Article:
Yuan Shikai was a skilled general and unprincipled politician who rose to be president of China but failed to become emperor. He is remembered among Chinese as the triple traitor for his treachery toward the reforming emperor in 1898 and for betraying the Qing (Ch’ing) dynasty in the revolution of 1911 and the republic after he became president.
Yuan first gained recognition as China’s representative to Korea in 1882. He remained in Korea until 1894, where he trained the Korean army and upheld China’s suzerainty against Japanese aggression. When war over Korea with Japan became inevitable and realizing Japan’s military strength, Yuan resigned from his post and fled home. China’s catastrophic defeat in the Sino-Japanese War of 1894–95 led the Qing court to establish a modern army (called the New Army) under Yuan. It also led the young emperor Guangxu (Kuanghsu) to embark on fundamental reforms in 1898. The emperor’s policies went against the reactionary faction at court headed by his aunt the dowager empress Cixi (Tz’u-hsi), who had ostensibly retired but continued to dominate the government.
The showdown focused on Yuan, who controlled the troops in the capital, Beijing (Peking), and he betrayed the emperor to Cixi who imprisoned the emperor and rescinded all reforms. The reformers were either captured and executed or fled abroad. Yuan’s reward was appointment as acting governor of Shandong (Shantung) province, where in 1899 ignorant and xenophobic people popularly known as the Boxers began to harass foreigners.
Yuan realized the folly of the Boxer movement and suppressed them in Shandong in defiance of Cixi’s orders. Both Guangxu and Cixi died in 1908, and the childless Guangxu was succeeded by his brother’s three-year-old son, Pu-i (P’u-yi), as Emperor Xuantong (Hsuan-tung). Yuan was forced to retire but kept in touch with the New Army that he had helped to organize and train.
On October 10, 1911, on his 11th attempt, Dr. Sun Yat-sen’s followers instigated a revolution in Wuhan that spread rapidly in southern China. Since Yuan held the loyalty of the New Army, the panicked Qing court begged him to lead it against the rebels, acceding to his demands for money and total control. Yuan defeated the revolutionaries but did not destroy them, proceeding to bargain with both sides to ensure the abdication of the Qing emperor and agreement by Sun Yat-sen to step down as provisional president of the Chinese Republic in his favor.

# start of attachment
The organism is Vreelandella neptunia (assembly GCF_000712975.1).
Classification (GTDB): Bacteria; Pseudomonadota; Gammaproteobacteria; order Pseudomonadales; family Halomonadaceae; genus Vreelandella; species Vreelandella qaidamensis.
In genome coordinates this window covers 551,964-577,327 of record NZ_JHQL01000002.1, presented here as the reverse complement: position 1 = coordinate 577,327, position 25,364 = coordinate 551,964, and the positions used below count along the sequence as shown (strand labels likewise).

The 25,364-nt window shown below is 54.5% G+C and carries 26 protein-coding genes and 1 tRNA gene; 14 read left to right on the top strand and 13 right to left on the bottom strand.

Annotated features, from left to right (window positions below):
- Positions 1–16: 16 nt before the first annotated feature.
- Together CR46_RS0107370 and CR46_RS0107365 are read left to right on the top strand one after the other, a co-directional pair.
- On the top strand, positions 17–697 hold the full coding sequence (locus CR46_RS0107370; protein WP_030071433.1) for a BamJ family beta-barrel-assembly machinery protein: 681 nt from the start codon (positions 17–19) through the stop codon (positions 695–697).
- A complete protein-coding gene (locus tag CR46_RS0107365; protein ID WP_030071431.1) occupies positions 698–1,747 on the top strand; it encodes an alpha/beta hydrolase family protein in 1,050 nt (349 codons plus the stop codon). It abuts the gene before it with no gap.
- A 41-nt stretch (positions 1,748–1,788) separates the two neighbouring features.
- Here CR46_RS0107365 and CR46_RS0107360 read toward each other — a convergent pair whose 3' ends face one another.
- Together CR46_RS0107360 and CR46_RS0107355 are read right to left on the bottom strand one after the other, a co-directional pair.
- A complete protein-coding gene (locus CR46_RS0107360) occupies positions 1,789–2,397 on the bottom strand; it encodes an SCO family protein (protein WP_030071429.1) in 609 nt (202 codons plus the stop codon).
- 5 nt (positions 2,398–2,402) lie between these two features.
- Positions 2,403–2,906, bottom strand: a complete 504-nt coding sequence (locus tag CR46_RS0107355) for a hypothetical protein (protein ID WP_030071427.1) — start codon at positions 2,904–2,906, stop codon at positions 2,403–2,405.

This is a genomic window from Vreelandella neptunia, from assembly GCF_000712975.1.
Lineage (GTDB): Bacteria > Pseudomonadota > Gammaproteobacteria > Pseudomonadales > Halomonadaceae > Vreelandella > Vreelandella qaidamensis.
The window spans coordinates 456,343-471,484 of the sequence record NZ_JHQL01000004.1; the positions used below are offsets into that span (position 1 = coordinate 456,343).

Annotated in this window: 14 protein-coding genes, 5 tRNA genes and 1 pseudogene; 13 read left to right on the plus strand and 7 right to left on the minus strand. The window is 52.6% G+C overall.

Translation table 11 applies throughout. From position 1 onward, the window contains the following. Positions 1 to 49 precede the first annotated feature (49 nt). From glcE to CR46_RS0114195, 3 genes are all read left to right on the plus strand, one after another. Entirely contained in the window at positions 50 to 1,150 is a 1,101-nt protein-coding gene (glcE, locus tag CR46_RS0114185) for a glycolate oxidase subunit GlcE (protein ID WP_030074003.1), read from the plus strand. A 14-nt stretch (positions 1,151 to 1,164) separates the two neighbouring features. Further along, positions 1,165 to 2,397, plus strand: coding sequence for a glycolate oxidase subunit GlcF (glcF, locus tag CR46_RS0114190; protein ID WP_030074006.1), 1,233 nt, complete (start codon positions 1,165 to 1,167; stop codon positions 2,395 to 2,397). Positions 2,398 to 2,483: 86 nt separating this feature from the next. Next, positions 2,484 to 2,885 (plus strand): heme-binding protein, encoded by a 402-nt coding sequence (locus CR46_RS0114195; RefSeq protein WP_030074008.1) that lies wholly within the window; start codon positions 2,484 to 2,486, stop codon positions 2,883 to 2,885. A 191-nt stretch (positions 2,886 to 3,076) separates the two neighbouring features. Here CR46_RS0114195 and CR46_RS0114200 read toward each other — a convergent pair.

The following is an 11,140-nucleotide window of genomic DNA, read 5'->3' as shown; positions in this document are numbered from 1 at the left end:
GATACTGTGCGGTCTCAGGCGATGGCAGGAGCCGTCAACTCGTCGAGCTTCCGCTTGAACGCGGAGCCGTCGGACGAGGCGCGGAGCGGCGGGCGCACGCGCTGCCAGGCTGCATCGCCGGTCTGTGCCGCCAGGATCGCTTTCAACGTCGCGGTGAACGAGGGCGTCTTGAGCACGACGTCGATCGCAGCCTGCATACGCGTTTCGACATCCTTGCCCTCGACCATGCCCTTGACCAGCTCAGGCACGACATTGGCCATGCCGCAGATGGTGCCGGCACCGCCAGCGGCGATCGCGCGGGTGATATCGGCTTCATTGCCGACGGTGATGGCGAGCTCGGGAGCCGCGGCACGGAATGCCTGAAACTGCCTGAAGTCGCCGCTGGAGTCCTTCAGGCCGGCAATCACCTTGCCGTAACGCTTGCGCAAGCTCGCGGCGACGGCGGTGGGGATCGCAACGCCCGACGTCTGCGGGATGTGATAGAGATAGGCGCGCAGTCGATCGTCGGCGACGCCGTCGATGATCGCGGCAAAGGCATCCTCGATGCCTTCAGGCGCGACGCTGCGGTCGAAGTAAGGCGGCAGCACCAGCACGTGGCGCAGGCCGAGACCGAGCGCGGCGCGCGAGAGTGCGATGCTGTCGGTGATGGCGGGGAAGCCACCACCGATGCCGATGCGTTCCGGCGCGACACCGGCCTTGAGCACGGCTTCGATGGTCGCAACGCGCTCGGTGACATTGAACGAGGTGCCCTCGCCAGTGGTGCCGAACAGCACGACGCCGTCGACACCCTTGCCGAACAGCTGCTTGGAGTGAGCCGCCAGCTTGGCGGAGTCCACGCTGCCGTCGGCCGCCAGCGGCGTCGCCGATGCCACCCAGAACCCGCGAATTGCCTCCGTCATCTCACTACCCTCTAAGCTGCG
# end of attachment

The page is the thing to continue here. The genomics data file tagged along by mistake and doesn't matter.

Once president, his next goals were to wield absolute power, then to become emperor. When parliamentary elections in 1912 resulted in Dr. Sun’s Nationalist party winning a majority in both houses, Yuan had the incoming Nationalist party’s designated premier assassinated. When anti-Yuan governors in southern provinces revolted to protect the constitution in 1913, his superior forces defeated them. He then ruled as a ruthless dictator, dismissing all elected local assemblies and using censorship and the army to enforce obedience. Yuan’s ultimate goal was to become emperor.
With the European powers engaged in World War I, he only needed to secure Japan’s support, which he hoped to do by agreeing to its infamous Twenty-one Demands in 1915. However, his proclamation to become emperor on January 1, 1916, met with widespread opposition. The governors of southern provinces not under his direct control rose in revolt, and his own lieutenants refused to come to his aid, perhaps because they feared that the realization of his ambitions was detrimental to their own. On March 22, 1916, he canceled his imperial plans and announced that he would resume his presidency, which was widely resisted. The issue was solved when he died suddenly in May. Yuan’s dictatorial rule destroyed China’s chance of establishing a constitutional republic after 1912. His death left a legacy of political fragmentation that led to a decade of civil wars and warlord’s.
- Ch’en, Jerome. Yuan Shih-k’ai. Stanford, CA: Stanford University Press, 1972;
- Young, Ernest P. The Presidency of Yuan Shih-k’ai: Liberalism and Dictatorship in Early Republican China. Ann Arbor: University of Michigan Press, 1977.
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